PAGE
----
As a result, the Residential Price Index (RPI) rose as demand from HDB upgraders helped to fuel the increase in private residential transactions in the post-H1N1 recovery phase. According to URA Realis, the RPI increased from 142.3 in 1Q2011 to 152.4 in 1Q2013, which translates to a 7% increase over the period.
Residential Price index (RPI) and Unemployment Rates. (Chart: URA Realis & Singstat)
If you noticed interest rates have also not recovered from record low levels since the GFC, with Sibor expected to remain close to its current relatively low levels for some time.
The unemployment rate has historically played a significant part in supporting local property prices. According to the Ministry of Manpower, unemployment in Singapore during the SARS period bottomed out at 4.8% in September 2003 — in comparison, the jobless rate was 2.4% in March this year.
In general, a high unemployment rate is likely to force more owners to sell their properties at lower prices, dragging down the RPI and making a price recovery more drawn-out. This was the case during the post-SARS recovery.
“Saving jobs" will be something the government will put a lot of emphasis on. Historically, we have observed an inverse correlation between the RPI and unemployment rates. With unemployment rates expected to rise over the next few quarters, we can expect buying sentiment to be affected, with investors staying on the sidelines and the RPI easing.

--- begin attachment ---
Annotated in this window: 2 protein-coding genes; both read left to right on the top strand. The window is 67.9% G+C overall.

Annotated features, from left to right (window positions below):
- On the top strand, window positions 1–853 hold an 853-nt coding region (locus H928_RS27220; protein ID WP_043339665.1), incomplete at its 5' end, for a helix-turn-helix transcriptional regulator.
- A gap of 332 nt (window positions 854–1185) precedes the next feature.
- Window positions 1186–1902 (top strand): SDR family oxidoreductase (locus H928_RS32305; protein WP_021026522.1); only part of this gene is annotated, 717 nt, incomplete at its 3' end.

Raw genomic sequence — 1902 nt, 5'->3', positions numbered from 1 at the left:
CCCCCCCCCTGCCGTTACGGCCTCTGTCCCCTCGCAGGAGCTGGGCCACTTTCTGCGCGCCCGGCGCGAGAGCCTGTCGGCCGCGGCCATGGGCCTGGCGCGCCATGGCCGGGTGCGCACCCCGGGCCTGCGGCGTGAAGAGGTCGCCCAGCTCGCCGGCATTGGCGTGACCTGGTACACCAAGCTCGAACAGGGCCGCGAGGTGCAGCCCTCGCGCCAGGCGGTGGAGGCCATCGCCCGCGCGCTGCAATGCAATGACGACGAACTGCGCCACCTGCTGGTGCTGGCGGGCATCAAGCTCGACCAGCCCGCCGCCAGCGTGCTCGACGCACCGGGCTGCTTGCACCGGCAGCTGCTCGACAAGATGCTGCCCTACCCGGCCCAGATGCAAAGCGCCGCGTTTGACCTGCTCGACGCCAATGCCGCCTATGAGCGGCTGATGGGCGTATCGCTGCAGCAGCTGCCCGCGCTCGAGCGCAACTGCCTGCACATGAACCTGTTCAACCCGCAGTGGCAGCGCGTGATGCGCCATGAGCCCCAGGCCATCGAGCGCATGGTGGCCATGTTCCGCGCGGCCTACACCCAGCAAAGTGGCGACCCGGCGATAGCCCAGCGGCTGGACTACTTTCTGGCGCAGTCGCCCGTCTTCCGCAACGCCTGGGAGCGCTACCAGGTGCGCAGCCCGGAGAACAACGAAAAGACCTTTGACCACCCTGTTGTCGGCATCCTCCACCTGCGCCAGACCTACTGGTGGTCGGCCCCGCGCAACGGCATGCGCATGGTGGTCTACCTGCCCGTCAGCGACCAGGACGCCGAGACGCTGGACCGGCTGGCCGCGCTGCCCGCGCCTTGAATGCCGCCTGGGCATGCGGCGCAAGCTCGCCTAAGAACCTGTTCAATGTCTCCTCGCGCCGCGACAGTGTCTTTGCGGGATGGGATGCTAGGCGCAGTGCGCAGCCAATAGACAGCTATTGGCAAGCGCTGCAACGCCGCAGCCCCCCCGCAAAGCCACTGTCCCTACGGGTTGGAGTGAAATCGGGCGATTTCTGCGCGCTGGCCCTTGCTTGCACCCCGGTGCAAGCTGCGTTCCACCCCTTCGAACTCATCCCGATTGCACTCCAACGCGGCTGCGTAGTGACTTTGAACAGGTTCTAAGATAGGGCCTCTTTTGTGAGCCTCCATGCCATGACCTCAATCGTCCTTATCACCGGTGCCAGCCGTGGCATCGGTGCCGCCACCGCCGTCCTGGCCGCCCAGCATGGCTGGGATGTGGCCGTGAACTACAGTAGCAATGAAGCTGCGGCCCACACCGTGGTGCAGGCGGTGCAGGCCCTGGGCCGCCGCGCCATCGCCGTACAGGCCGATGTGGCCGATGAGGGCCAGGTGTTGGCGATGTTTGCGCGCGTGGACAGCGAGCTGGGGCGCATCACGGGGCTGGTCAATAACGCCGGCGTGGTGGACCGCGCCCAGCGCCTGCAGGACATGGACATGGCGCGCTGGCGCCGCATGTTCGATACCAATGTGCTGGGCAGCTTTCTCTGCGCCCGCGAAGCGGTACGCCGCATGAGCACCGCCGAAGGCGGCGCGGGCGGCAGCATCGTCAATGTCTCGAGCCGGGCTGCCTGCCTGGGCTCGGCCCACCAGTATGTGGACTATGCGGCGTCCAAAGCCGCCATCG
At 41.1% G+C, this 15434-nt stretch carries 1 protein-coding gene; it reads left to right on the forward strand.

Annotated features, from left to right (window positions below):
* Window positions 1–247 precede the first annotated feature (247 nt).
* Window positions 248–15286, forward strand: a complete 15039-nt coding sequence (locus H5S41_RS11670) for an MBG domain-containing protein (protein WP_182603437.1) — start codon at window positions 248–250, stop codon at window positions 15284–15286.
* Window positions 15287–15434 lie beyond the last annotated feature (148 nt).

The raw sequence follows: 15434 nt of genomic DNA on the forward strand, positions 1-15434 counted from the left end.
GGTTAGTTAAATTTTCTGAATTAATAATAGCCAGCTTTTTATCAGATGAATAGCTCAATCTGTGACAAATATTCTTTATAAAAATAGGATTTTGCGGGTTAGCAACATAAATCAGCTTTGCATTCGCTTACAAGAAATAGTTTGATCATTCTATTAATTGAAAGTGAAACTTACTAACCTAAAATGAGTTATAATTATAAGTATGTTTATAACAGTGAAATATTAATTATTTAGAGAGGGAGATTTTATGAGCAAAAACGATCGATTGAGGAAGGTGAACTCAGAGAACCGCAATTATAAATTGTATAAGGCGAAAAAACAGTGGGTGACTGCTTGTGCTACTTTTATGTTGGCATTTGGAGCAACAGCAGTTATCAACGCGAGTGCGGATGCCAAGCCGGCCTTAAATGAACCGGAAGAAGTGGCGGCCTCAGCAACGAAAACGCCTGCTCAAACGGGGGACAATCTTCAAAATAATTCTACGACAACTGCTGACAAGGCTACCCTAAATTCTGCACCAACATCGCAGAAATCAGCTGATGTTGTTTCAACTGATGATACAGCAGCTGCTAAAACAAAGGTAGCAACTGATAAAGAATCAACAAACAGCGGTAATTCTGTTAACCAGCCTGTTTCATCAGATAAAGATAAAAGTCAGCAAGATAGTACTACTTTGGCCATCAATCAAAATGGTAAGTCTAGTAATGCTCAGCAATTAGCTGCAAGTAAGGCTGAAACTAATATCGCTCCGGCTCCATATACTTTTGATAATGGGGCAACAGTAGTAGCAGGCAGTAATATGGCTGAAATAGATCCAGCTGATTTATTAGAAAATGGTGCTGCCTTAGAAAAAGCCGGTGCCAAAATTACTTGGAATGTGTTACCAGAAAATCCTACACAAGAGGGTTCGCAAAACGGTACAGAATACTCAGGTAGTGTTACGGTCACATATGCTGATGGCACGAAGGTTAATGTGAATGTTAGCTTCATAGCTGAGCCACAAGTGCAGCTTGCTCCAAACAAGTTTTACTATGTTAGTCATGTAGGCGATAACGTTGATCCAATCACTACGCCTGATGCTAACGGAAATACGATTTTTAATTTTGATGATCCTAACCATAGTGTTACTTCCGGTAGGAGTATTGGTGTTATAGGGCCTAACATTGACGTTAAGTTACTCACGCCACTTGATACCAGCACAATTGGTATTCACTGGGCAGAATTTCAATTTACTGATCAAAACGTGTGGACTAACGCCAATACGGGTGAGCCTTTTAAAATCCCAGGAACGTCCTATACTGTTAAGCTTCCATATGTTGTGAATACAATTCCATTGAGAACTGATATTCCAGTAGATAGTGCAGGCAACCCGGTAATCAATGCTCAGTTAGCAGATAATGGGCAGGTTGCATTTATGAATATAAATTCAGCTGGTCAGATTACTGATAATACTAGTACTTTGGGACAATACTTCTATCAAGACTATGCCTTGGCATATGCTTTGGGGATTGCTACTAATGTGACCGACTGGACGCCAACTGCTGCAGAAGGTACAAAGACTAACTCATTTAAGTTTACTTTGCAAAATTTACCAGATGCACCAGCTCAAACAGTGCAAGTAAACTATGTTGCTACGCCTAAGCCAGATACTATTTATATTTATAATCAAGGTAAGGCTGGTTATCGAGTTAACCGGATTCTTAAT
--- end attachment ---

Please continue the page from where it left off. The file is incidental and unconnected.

The government has used policies to directly influence the private and public housing market to ensure long-term, sustainable growth that is in line with economic fundamentals. While the market recovered on its own after the H1N1 crisis, more effort was needed to stimulate the property market after the SARS outbreak.
With the Singapore economy in the doldrums from 2000–2004 — because we were turning the corner from the dotcom crisis, SARS, and 9/11 — the private residential market was also languishing at the point of time.
Liquidity and Sibor (Chart: Ministry of Finance and Association of Banks in Singapore)
In June 2001, the URA introduced the Reserve List to the Government Land Sales (GLS) Programme to regulate the residential supply. It also removed the capital gains tax in October that year, and approved an application for the Deferred Payment Scheme to be introduced in 2Q2002. Foreigners were also allowed to purchase all types of non-landed residential properties, and the Loan-To-Value (LTV) ratio was raised to 90% for the sale price.